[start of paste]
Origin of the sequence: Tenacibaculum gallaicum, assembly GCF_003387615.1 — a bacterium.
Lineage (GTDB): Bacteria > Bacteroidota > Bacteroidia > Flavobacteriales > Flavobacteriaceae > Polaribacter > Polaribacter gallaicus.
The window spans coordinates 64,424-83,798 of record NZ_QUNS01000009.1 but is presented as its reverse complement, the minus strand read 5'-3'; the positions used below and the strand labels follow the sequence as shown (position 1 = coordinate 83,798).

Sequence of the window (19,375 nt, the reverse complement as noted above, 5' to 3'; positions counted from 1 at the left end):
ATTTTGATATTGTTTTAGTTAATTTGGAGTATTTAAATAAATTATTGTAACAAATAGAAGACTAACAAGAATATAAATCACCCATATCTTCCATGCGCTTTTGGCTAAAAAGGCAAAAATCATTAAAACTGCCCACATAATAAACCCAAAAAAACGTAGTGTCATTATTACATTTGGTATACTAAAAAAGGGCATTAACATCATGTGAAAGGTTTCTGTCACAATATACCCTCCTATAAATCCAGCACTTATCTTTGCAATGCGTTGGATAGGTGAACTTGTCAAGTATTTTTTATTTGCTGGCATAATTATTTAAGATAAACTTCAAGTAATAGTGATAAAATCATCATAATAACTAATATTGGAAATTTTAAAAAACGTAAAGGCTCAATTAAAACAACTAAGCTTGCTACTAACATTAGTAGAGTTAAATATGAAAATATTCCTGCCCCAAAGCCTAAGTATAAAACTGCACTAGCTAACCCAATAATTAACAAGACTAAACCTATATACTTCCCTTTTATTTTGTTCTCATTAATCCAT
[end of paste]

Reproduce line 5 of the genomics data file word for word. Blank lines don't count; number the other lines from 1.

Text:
ATTTTGATATTGTTTTAGTTAATTTGGAGTATTTAAATAAATTATTGTAACAAATAGAAGACTAACAAGAATATAAATCACCCATATCTTCCATGCGCTTTTGGCTAAAAAGGCAAAAATCATTAAAACTGCCCACATAATAAACCCAAAAAAACGTAGTGTCATTATTACATTTGGTATACTAAAAAAGGGCATTAACATCATGTGAAAGGTTTCTGTCACAATATACCCTCCTATAAATCCAGCACTTATCTTTGCAATGCGTTGGATAGGTGAACTTGTCAAGTATTTTTTATTTGCTGGCATAATTATTTAAGATAAACTTCAAGTAATAGTGATAAAATCATCATAATAACTAATATTGGAAATTTTAAAAAACGTAAAGGCTCAATTAAAACAACTAAGCTTGCTACTAACATTAGTAGAGTTAAATATGAAAATATTCCTGCCCCAAAGCCTAAGTATAAAACTGCACTAGCTAACCCAATAATTAACAAGACTAAACCTATATACTTCCCTTTTATTTTGTTCTCATTAATCCAT